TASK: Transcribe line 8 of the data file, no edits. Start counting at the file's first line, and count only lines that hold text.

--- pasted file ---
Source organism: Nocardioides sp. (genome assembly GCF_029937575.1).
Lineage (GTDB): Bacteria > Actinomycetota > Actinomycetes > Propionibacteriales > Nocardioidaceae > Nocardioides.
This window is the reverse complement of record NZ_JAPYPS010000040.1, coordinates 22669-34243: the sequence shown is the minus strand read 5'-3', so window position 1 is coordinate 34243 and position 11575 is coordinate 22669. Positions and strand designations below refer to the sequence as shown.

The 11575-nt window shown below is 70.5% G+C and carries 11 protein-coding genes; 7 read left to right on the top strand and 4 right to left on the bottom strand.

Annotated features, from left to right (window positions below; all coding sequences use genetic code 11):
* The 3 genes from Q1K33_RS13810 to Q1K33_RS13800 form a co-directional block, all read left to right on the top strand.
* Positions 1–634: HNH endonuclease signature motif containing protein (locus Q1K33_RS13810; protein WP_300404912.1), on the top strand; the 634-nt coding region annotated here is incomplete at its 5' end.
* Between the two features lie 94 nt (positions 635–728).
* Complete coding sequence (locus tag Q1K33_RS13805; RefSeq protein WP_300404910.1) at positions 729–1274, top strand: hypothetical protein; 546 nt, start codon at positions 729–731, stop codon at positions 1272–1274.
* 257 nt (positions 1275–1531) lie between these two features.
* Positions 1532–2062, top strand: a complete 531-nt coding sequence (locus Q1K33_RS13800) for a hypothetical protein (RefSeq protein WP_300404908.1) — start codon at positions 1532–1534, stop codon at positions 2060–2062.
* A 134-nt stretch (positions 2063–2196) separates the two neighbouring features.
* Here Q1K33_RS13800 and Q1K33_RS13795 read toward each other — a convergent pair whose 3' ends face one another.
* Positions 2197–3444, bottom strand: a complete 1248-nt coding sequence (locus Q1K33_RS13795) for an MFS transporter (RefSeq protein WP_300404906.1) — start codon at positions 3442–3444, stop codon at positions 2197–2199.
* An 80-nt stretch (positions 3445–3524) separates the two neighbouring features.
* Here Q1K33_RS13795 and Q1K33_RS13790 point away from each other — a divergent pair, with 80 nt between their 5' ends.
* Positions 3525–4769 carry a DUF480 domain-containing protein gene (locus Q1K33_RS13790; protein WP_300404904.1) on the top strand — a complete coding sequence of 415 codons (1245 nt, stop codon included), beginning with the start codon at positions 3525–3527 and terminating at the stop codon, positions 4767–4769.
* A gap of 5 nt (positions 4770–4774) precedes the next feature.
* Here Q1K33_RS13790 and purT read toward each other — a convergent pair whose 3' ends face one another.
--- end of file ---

* Between the two features lie 94 nt (positions 635–728).